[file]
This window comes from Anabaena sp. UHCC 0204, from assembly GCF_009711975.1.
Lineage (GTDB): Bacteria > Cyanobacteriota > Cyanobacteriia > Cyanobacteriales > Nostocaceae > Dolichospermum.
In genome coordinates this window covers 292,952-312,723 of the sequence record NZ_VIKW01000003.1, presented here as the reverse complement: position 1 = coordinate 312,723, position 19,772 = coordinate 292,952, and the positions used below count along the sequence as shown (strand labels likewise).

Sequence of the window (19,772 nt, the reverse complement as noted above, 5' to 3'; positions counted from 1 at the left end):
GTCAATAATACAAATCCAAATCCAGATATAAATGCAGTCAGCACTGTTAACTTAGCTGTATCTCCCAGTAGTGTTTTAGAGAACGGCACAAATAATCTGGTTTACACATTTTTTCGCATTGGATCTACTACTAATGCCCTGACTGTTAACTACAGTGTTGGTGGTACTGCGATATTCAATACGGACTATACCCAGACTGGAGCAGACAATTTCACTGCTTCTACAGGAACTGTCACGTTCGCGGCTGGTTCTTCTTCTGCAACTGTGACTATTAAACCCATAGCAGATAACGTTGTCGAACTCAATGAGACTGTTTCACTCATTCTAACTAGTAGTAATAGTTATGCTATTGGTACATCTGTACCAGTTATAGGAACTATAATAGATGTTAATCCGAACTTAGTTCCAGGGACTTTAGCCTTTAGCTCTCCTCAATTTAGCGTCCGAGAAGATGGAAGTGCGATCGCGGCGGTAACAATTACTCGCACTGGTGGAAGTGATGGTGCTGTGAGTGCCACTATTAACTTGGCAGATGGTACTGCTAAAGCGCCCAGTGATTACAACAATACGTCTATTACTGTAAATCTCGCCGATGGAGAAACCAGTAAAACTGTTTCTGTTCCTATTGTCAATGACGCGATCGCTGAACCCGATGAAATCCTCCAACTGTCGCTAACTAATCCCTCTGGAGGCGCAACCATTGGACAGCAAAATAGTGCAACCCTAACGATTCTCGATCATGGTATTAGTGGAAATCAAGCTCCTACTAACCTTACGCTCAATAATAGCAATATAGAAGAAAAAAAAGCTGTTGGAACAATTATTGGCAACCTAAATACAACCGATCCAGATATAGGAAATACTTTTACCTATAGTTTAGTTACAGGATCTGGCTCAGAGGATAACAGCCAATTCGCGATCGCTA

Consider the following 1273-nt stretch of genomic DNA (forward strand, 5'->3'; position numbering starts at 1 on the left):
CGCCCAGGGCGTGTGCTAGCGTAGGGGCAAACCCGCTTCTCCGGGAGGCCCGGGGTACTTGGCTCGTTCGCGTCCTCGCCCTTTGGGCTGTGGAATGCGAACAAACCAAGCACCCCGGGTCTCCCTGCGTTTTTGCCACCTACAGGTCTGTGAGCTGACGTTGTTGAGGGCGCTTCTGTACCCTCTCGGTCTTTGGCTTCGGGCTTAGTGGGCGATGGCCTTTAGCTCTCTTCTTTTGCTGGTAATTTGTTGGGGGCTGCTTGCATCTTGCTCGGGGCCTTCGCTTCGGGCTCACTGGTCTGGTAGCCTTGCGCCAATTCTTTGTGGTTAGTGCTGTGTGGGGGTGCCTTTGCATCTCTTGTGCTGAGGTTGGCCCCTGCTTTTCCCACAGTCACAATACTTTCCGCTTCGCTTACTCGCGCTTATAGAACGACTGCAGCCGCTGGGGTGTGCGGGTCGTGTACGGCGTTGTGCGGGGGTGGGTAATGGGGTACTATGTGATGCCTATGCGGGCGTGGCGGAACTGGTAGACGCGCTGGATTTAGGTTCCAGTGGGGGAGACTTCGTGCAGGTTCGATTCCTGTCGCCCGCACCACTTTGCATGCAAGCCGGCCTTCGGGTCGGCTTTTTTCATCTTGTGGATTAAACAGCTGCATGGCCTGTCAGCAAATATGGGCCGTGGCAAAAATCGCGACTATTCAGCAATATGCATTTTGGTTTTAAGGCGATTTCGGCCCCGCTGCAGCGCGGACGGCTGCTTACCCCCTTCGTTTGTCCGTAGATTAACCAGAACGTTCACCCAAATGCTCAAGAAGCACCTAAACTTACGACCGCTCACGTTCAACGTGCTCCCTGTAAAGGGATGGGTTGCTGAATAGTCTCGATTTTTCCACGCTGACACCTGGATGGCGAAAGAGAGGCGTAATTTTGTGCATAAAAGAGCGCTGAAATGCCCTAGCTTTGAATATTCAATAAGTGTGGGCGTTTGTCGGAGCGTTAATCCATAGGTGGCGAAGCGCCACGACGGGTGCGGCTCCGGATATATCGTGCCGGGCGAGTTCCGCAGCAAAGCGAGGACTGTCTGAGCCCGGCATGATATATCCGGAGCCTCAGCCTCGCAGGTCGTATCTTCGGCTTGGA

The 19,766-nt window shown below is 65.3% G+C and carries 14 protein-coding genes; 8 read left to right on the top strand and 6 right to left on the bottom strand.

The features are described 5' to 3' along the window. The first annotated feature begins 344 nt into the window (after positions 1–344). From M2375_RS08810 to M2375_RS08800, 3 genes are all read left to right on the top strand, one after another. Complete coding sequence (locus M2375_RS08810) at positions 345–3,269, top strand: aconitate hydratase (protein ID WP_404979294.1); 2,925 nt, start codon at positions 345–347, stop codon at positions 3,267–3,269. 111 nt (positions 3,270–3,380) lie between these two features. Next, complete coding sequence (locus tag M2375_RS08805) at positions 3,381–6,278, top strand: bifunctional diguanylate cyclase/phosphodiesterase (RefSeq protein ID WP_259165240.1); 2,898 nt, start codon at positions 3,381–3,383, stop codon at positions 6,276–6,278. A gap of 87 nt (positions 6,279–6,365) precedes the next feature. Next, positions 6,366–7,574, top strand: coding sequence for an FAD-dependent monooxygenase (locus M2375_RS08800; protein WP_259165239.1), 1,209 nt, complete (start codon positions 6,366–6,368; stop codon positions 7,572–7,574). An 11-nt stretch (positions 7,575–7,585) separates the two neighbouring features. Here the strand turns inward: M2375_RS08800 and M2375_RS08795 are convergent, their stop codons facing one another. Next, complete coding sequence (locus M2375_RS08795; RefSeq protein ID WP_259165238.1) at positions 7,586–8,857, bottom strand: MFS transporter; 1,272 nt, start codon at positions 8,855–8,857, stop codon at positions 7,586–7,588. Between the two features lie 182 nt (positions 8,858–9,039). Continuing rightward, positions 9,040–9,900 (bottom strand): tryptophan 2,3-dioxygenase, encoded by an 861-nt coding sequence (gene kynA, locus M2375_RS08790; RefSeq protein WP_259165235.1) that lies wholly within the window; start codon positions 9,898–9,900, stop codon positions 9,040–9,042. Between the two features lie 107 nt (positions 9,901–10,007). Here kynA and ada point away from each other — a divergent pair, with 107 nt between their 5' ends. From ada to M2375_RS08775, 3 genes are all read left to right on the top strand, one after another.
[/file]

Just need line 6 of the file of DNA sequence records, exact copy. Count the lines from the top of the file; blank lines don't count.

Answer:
Consider the following 1273-nt stretch of genomic DNA (forward strand, 5'->3'; position numbering starts at 1 on the left):